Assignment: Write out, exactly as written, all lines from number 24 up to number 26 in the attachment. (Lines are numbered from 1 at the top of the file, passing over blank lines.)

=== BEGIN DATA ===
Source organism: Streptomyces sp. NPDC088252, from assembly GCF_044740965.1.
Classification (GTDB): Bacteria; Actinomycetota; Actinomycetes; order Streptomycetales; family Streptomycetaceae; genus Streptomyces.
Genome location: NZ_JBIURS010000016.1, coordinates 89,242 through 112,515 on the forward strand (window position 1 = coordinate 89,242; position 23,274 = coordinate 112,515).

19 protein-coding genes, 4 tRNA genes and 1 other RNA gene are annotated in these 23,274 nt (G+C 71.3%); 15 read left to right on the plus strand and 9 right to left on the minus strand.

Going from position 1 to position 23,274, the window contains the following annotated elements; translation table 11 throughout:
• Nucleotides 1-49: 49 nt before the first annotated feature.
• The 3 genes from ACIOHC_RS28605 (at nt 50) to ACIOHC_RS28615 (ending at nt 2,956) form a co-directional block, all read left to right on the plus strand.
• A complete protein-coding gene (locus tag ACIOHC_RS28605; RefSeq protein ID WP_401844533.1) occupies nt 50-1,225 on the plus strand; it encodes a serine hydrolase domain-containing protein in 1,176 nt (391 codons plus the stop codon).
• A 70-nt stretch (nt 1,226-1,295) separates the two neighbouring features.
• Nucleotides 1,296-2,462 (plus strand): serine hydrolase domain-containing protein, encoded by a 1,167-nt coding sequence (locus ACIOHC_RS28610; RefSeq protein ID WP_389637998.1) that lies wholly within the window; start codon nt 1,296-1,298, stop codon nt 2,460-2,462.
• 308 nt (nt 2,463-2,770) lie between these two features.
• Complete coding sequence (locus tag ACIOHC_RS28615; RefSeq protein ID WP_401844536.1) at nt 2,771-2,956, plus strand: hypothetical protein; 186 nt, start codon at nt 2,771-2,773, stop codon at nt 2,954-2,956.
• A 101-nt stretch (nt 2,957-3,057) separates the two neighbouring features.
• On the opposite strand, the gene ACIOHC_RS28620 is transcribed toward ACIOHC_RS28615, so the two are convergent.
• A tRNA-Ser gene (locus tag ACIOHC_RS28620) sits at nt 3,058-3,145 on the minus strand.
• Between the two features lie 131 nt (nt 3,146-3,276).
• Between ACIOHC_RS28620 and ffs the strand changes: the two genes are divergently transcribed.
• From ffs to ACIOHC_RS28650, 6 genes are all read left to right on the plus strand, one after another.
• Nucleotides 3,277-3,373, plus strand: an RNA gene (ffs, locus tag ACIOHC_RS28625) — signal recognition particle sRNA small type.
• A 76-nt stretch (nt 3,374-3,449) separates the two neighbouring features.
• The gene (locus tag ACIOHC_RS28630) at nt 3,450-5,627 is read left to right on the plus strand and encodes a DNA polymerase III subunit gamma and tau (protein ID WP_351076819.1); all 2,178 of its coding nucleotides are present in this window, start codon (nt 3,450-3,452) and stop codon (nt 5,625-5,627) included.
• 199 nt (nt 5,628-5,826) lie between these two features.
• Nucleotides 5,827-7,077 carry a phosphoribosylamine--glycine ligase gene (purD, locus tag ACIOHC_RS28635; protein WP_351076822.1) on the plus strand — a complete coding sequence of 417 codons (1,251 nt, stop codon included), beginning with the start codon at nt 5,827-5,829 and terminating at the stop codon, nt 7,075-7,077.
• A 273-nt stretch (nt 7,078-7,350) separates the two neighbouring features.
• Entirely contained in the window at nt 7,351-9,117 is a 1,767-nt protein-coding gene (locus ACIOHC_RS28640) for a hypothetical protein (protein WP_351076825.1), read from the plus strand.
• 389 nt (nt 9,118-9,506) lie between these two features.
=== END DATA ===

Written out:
• A 273-nt stretch (nt 7,078-7,350) separates the two neighbouring features.
• Entirely contained in the window at nt 7,351-9,117 is a 1,767-nt protein-coding gene (locus ACIOHC_RS28640) for a hypothetical protein (protein WP_351076825.1), read from the plus strand.
• 389 nt (nt 9,118-9,506) lie between these two features.